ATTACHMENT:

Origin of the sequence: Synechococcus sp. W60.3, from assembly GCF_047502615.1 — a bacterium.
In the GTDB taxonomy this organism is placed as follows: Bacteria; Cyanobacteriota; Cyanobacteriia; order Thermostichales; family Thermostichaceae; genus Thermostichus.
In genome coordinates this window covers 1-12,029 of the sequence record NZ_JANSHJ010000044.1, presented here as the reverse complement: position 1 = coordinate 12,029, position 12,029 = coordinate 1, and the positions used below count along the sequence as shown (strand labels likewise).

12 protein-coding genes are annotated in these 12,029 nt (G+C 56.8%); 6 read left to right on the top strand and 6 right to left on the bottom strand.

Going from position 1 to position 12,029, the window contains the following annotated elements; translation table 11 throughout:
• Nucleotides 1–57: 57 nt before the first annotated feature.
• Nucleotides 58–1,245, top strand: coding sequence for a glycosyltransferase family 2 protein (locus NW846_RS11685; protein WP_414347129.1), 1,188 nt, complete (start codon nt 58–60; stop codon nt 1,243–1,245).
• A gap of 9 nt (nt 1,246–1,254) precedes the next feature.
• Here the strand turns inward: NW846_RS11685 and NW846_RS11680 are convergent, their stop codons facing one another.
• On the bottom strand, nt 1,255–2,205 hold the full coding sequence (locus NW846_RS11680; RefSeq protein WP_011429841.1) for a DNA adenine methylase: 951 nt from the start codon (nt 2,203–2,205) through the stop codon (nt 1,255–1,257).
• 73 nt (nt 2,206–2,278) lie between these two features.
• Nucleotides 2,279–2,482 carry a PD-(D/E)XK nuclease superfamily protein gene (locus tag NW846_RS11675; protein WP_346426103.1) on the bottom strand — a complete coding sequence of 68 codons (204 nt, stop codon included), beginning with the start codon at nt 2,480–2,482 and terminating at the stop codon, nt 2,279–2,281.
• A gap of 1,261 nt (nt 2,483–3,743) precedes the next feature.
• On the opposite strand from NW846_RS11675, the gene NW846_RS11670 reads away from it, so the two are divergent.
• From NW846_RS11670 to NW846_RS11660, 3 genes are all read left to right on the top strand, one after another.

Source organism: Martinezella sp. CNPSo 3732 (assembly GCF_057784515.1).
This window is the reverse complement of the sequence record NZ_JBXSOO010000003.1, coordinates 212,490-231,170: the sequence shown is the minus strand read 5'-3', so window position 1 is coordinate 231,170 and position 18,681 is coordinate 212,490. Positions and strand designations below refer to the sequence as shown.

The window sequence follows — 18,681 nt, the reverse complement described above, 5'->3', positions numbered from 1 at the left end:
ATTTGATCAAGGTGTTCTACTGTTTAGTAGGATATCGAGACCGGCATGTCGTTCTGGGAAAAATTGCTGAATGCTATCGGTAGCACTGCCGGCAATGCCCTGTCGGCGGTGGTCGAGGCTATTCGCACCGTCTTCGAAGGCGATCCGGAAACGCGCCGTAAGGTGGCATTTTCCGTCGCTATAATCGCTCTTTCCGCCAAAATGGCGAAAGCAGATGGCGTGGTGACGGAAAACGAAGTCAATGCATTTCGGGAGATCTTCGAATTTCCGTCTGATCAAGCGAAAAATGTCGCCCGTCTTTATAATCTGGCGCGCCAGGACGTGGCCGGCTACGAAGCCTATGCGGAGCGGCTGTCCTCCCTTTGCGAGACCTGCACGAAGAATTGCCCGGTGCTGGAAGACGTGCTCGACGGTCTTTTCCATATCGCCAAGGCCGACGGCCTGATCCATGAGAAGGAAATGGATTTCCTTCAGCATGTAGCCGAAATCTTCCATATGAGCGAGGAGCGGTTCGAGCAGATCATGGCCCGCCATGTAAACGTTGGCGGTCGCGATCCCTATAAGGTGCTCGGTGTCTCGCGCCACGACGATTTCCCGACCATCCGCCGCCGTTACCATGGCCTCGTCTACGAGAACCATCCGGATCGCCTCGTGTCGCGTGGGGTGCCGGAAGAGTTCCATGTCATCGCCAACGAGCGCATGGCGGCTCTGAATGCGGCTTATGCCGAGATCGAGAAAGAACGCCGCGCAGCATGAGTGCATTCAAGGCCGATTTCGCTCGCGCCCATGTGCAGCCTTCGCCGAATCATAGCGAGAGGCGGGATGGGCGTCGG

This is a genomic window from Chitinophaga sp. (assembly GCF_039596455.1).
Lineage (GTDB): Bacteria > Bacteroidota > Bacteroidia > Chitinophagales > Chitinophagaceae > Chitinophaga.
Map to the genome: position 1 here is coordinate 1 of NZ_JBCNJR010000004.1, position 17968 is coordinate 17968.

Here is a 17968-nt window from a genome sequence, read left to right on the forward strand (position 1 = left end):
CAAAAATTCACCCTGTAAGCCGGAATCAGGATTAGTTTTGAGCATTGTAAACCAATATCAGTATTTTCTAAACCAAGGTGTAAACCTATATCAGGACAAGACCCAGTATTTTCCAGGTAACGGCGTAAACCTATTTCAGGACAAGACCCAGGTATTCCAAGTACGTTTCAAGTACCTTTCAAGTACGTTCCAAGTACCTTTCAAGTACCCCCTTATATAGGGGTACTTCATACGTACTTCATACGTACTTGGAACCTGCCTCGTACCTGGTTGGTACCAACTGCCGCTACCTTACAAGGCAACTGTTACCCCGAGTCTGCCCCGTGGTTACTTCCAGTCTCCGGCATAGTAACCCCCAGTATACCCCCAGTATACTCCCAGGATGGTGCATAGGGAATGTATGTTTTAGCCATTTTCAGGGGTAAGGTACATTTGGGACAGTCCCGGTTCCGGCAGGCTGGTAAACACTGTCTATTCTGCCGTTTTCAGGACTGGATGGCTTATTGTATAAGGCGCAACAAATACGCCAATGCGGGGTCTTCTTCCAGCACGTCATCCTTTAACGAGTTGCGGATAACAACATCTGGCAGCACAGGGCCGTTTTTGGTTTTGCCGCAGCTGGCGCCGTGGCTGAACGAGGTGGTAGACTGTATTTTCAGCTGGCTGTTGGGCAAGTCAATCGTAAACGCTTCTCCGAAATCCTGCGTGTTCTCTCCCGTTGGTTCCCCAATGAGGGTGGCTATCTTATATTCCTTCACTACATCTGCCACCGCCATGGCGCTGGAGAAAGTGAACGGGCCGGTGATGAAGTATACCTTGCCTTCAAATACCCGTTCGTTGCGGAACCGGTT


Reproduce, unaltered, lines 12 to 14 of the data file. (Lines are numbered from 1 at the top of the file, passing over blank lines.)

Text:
• Nucleotides 2,279–2,482 carry a PD-(D/E)XK nuclease superfamily protein gene (locus tag NW846_RS11675; protein WP_346426103.1) on the bottom strand — a complete coding sequence of 68 codons (204 nt, stop codon included), beginning with the start codon at nt 2,480–2,482 and terminating at the stop codon, nt 2,279–2,281.
• A gap of 1,261 nt (nt 2,483–3,743) precedes the next feature.
• On the opposite strand from NW846_RS11675, the gene NW846_RS11670 reads away from it, so the two are divergent.